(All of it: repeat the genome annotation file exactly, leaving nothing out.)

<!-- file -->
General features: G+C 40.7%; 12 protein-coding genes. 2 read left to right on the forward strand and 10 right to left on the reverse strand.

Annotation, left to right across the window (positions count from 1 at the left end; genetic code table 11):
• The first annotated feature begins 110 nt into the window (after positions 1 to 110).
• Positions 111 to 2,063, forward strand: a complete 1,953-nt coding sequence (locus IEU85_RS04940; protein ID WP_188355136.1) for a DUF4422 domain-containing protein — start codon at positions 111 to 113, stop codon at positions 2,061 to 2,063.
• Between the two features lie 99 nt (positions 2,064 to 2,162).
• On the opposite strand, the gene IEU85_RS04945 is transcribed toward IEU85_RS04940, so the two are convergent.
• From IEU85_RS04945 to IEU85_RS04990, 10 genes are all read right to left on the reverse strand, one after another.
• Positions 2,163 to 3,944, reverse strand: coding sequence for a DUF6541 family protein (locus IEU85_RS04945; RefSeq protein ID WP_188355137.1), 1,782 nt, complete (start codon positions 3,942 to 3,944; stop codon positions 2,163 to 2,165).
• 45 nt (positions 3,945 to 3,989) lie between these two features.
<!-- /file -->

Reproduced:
General features: G+C 40.7%; 12 protein-coding genes. 2 read left to right on the forward strand and 10 right to left on the reverse strand.

Annotation, left to right across the window (positions count from 1 at the left end; genetic code table 11):
• The first annotated feature begins 110 nt into the window (after positions 1 to 110).
• Positions 111 to 2,063, forward strand: a complete 1,953-nt coding sequence (locus IEU85_RS04940; protein ID WP_188355136.1) for a DUF4422 domain-containing protein — start codon at positions 111 to 113, stop codon at positions 2,061 to 2,063.
• Between the two features lie 99 nt (positions 2,064 to 2,162).
• On the opposite strand, the gene IEU85_RS04945 is transcribed toward IEU85_RS04940, so the two are convergent.
• From IEU85_RS04945 to IEU85_RS04990, 10 genes are all read right to left on the reverse strand, one after another.
• Positions 2,163 to 3,944, reverse strand: coding sequence for a DUF6541 family protein (locus IEU85_RS04945; RefSeq protein ID WP_188355137.1), 1,782 nt, complete (start codon positions 3,942 to 3,944; stop codon positions 2,163 to 2,165).
• 45 nt (positions 3,945 to 3,989) lie between these two features.